Rights Eroded in War on Terrorism, Amnesty Says

The Bush administration has “openly eroded human rights” to win the war on terrorism and sparked a backlash that has made the world more dangerous, Amnesty International charged yesterday.

“As a strategy, the war on terror is bankrupt of vision and bereft of principle,” Amnesty’s secretary general, Irene Khan, asserted in releasing the human rights group’s annual report. She condemned militants unequivocally but said governments are “losing their moral compass.”

“Sacrificing human rights in the name of security at home, turning a blind eye to abuses abroad, and using preemptive military force where and when it chooses have neither increased security nor ensured liberty,” Kahn said of the United States.

America vs. Human Rights
America employs double standards on human rights issues. While Washington chides and attacks other countries regarding real or perceived humen rights violations, the USA studiously and stubbornly refuses to acknowledge – let alone address – America’s own human rights violations. Meanwhile the USA fights against international justice by lying about the International Criminal Court, and by bribing and threathening countries into siding with Washington.
Former Nuremberg prosecutor, Benjamin Ferencz:
the American public has been deceived” (RealPlayer)

Amnesty’s report comes amid deepening questions about U.S. interrogation techniques and the treatment of international prisoners in Afghanistan and Iraq and at Guantanamo Bay, Cuba. Abuses have led to criminal charges against American soldiers and a range of inquiries into what orders and understandings were given by higher-ups.

White House spokesman Scott McClellan quickly dismissed Amnesty’s conclusions. “My response is that the war on terrorism has resulted in the liberation of 50 million people in Afghanistan and Iraq, and the protection of their rights,” McClellan said. “People in those countries did not have the kinds of protections that we’re used to in the United States, and now they do.”

Amnesty researchers identified 177 violent groups that have operated in 65 countries in the past four years. More than half have killed civilians, and one in five has committed rapes or other sexual violence.

The response by governments has often been troubling and self-defeating, Amnesty officials said. Under cover of fighting “terrorists,” many governments killed civilians and used torture and indefinite detention to challenge militants.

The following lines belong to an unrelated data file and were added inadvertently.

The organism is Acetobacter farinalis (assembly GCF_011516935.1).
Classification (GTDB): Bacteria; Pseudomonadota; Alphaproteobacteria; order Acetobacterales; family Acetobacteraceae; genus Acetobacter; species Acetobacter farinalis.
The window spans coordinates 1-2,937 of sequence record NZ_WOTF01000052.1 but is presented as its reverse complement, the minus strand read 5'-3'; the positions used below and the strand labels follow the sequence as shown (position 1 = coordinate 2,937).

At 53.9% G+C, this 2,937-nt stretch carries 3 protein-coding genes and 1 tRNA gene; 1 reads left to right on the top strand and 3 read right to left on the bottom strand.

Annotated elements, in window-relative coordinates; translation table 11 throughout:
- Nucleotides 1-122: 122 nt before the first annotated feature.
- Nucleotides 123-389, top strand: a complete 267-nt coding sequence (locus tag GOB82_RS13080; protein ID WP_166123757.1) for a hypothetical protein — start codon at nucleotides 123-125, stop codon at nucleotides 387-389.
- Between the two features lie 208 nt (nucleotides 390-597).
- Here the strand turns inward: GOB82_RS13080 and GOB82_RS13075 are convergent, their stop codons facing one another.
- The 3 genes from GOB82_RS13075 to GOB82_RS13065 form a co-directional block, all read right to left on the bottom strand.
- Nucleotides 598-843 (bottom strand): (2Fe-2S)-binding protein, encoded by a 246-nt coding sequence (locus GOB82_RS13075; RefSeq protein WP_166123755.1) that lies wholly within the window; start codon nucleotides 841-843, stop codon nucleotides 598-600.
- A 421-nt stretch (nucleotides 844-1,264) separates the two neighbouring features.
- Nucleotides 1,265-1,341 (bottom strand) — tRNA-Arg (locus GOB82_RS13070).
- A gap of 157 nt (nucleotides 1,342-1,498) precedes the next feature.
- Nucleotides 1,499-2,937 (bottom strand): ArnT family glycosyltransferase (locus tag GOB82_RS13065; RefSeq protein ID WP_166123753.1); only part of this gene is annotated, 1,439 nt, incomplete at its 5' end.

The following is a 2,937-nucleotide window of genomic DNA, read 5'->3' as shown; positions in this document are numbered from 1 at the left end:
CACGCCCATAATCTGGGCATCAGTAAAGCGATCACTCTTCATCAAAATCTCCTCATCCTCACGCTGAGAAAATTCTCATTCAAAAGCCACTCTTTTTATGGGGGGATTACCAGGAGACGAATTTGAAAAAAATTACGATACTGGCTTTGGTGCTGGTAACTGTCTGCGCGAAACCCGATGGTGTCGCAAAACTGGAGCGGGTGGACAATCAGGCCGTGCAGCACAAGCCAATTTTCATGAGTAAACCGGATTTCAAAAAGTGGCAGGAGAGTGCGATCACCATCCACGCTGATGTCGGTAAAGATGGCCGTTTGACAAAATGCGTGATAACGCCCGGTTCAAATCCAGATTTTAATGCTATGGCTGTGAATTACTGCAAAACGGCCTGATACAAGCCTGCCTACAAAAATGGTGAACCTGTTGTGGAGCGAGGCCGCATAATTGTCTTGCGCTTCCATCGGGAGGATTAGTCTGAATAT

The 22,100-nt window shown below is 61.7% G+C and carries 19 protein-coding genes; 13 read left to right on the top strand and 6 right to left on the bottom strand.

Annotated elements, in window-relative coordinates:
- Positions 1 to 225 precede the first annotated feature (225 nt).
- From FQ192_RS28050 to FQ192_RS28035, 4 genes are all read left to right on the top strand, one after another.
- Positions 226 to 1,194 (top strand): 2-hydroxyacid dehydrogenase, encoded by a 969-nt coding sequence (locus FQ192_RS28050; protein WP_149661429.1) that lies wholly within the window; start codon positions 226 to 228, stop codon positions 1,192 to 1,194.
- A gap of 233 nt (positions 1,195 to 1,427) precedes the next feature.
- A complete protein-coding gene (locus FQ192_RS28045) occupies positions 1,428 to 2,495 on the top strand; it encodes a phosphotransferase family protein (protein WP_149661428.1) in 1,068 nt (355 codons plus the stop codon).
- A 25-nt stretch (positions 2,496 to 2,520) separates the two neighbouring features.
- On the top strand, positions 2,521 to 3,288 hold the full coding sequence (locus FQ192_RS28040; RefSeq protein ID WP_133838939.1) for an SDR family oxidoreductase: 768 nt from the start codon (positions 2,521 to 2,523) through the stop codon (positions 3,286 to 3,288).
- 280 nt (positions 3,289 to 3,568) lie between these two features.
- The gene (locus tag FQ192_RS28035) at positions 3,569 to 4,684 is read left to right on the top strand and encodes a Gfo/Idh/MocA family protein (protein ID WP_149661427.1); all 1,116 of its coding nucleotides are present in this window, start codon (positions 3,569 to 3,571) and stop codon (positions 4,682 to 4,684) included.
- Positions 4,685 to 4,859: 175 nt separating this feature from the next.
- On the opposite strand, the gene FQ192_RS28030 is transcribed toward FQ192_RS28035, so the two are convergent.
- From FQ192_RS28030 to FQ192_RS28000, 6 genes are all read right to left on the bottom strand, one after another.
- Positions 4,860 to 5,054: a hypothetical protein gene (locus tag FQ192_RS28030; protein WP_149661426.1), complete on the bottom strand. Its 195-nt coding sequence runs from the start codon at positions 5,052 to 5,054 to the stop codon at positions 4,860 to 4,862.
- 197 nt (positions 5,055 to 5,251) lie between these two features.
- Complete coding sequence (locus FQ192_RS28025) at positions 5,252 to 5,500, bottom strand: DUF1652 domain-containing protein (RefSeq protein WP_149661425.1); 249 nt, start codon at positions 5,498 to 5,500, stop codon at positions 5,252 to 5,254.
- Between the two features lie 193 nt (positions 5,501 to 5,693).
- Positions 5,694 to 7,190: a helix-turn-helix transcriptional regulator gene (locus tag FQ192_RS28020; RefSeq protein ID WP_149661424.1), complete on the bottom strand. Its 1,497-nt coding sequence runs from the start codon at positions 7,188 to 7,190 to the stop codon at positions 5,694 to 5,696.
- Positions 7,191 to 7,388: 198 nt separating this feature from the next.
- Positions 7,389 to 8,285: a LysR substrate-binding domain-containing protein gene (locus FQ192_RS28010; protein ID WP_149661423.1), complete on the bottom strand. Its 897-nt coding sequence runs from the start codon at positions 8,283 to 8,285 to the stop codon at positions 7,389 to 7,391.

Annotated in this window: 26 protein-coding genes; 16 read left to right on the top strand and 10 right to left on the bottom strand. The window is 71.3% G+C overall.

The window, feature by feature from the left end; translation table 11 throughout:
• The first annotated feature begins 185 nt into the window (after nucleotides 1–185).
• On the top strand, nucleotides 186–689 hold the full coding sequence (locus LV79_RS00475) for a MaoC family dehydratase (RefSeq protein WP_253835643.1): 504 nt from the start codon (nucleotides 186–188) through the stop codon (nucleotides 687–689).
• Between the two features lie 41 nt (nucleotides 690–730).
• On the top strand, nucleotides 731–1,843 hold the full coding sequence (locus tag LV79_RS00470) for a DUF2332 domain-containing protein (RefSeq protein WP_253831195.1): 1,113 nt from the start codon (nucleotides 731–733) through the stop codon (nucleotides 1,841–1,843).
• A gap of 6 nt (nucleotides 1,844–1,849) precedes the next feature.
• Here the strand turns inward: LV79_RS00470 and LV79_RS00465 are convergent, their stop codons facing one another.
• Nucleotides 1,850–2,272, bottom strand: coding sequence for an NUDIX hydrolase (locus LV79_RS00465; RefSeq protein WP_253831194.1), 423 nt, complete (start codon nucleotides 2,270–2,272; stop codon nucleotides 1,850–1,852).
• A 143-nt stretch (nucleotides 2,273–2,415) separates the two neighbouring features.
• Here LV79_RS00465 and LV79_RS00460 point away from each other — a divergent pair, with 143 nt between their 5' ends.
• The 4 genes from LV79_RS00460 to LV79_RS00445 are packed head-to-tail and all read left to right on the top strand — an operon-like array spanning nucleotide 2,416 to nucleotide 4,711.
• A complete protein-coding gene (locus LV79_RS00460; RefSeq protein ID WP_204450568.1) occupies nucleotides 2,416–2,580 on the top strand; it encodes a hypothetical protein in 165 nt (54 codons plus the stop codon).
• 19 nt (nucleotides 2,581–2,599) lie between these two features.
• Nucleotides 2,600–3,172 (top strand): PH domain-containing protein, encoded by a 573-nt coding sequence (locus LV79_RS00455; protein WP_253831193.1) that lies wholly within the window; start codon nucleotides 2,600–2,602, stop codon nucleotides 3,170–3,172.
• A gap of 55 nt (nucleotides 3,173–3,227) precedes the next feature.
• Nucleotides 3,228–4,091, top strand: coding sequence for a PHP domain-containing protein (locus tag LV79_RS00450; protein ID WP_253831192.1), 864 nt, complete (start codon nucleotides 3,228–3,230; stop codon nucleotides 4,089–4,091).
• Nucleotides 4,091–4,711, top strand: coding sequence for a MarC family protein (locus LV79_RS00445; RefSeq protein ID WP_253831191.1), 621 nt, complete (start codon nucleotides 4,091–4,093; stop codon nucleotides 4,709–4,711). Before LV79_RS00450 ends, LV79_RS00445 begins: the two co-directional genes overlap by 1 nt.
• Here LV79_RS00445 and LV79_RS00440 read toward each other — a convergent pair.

William F. Schulz, the organization’s U.S. director, called it a “global street brawl, with governments and armed groups duking it out and innocent civilians suffering severely.”

Among examples of repression, Amnesty pointed to China’s persecution of Uighurs, Egypt’s treatment of Islamists and the brutal fight by Russia to prevent Chechen independence. Spain and France drew criticism for what Amnesty called “regressive” anti-terrorist restrictions.

Amnesty challenged the Bush administration for using what it termed “indiscriminate and disproportionate means.” A central argument is that the United States, long seen as a model, weakens international norms when it fails to honor the Geneva Conventions or guarantee access to lawyers and public, nonmilitary trials.

Hundreds of foreigners remained in indefinite detention without charge or trial outside the U.S. mainland, Amnesty noted. The nonprofit organization also said the United States had unlawfully killed Iraqi citizens.

State Department spokesman Richard A. Boucher questioned Amnesty’s conclusions, calling Khan’s comment about the U.S. anti-terrorism fight being bereft of vision “a sound bite that we would disagree with.”

“This president has enunciated a very clear vision of defending civilization, defending society, defending decency from people who want only destruction,” Boucher told reporters.

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Source

(Listed if other than Religion News Blog)
Washington Post, USA
May 27, 2004
Peter Slevin
www.washingtonpost.com

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This post was last updated: Monday, November 30, -0001 at 12:00 AM, Central European Time (CET)